Christmas spirit off limits as police halt shops' mulled wine tradition

POLICE have used anti-social behaviour laws to stop shopkeepers handing out mulled wine to customers as part of a village's Christmas celebrations.

Traders are angry that officers from Fife Constabulary moved in to stamp out a practice that has been a tradition in Anstruther for 17 years.

They have been told they must apply for an alcohol licence in future for the event, which begins the East Neuk community's festive season.

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Police said shopkeepers were sending out the "wrong message" when officers were trying to tackle alcohol abuse and underage drinking in the area.

The festive tipple was handed out by several shops when they stayed open late two weeks ago.

Martin Dibley, the secretary of the Royal Burgh of Kilrenny, Anstruther and District Community Council, said: "It's a bit of 'bah, humbug'."

Mr Dibley, who runs a pet shop in the village, said: "In a small community you know your customers, who are also your neighbours, and this was to thank them for a year's business. I found the police's action a wee bit strange, but then we live in strange politically correct times."

Another trader said: "Giving adults a glass of spicy mulled wine to celebrate Christmas can hardly be compared to throwing vodka down a teenager's throat. The whole thing was hardly done in the Christmas spirit."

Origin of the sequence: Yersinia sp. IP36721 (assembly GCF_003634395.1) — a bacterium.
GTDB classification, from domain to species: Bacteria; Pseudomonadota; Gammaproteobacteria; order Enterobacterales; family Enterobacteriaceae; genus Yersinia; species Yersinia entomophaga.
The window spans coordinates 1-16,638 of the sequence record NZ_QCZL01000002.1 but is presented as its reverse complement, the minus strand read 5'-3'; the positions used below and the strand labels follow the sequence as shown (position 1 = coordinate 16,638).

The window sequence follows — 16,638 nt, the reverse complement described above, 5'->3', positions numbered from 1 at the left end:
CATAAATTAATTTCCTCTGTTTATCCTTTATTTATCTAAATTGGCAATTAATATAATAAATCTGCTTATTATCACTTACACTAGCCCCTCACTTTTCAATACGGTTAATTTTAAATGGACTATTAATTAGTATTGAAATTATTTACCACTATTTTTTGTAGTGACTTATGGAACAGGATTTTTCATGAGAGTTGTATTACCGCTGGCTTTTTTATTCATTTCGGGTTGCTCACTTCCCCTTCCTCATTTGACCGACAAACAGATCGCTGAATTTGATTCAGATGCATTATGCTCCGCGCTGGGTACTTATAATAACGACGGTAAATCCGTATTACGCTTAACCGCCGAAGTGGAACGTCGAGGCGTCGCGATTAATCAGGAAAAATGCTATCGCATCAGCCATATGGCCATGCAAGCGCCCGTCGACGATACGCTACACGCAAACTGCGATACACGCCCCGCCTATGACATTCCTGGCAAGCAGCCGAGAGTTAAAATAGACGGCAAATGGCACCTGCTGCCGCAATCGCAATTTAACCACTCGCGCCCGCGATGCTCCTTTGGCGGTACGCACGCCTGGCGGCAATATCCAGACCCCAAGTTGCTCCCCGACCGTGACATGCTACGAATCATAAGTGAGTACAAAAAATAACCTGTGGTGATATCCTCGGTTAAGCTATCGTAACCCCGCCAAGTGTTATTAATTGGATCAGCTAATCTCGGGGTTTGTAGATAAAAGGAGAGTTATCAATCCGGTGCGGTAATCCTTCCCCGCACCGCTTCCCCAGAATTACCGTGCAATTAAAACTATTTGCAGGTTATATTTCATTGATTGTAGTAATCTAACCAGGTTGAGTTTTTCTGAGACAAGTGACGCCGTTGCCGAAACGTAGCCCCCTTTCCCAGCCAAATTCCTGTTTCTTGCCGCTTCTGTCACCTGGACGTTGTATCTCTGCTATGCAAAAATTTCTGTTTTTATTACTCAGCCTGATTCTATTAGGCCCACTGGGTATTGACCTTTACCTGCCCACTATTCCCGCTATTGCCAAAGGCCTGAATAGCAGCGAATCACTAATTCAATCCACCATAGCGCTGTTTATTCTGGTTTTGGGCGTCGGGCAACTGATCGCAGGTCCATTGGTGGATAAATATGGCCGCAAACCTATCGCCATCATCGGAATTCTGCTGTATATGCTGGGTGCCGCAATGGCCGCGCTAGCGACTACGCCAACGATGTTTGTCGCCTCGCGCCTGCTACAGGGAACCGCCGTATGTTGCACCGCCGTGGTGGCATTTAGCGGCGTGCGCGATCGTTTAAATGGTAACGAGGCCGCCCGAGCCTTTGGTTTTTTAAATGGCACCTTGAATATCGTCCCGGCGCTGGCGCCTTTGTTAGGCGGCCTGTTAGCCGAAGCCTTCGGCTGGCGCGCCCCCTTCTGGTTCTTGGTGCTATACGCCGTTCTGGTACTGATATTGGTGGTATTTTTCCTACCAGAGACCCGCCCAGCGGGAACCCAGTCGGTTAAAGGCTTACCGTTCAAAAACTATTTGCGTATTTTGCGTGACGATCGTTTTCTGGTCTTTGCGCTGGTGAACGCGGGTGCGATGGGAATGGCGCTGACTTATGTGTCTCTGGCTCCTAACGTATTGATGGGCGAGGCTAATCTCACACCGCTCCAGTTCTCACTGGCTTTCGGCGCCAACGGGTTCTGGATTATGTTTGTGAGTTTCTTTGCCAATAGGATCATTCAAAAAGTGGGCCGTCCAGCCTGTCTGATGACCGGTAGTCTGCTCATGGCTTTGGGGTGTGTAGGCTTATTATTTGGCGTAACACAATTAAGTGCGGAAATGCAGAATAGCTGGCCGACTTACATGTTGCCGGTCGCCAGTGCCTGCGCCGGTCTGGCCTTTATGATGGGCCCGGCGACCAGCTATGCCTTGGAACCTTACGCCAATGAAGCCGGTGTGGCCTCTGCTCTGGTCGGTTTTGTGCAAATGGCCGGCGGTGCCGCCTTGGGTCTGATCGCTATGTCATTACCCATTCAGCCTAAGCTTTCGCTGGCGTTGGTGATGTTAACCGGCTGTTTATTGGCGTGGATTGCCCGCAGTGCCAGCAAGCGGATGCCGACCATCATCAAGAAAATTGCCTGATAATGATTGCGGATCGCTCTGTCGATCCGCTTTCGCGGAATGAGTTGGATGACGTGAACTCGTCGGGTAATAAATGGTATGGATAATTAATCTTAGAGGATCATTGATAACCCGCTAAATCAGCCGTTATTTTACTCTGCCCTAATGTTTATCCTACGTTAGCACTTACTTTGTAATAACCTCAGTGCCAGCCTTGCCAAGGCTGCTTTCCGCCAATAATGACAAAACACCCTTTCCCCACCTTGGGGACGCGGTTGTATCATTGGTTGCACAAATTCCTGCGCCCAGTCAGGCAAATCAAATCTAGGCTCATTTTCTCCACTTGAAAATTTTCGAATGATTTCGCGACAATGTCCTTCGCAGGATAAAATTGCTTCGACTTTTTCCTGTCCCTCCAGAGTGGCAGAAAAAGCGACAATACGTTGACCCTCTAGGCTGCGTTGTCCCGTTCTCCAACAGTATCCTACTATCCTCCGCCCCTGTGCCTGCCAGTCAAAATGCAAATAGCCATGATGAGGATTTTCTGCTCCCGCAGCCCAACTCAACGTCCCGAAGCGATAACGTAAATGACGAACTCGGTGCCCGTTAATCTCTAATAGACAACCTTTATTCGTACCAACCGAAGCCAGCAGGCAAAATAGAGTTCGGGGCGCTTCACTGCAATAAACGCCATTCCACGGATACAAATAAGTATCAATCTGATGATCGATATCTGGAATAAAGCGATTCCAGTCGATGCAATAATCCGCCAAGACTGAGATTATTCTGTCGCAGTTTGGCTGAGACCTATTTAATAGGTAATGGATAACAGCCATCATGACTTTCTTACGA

Elizabeth Gordon, who lives in the village, said police were telling shop owners they would "nick" them if they gave out mulled wine.

She added: "Meanwhile, I saw three young people pouring their Buckfast into lemonade bottles up the street. Where were the police then?"

However, the police said they had to be even handed.

Inspector David Brown said: "Preventing misuse of alcohol is a key commitment of Fife Constabulary and requires rigorous enforcement of the by-laws banning drinking and carrying of open containers of alcohol in public places.

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"While our emphasis is on using the by-laws to target alcohol abuse and underage drinking in the Anstruther area, it would send out the wrong message if we were to permit drinking in public for other groups of people.

"However, groups organising events where alcohol is to be served either indoors or outdoors can apply for an occasional licence from the licensing board.

"This is an inexpensive option which ensures they can enjoy their event and we can continue to tackle the underage drinking and anti-social behaviour, which we know is a source of concern for the whole community."

Elizabeth Riches, a local councillor who lives in the village, said the police found themselves in an awkward position.

She said: "They probably had to act when they heard about this. It's regrettable, but they are damned if they do and damned if they don't."


DRINKING in public places has been banned in many areas of Scotland under local by-laws.

The restriction was introduced by local authorities following a successful experiment in parts of Galashiels, Motherwell and Dundee 15 years ago.

It now covers around 500 towns and villages across the country.

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The ban was introduced after ministers agreed that public drinking could adversely affect the quality of life for residents.

Some councils have gone further, with South Ayrshire banning the possession of an open container of alcohol in a designated place.

This is intended to avoid the difficulty of proving that someone had been drinking if they were not seen to be doing so.

The Scottish Government said such bylaws have significantly reduced the nuisance and disorder associated with public drinking.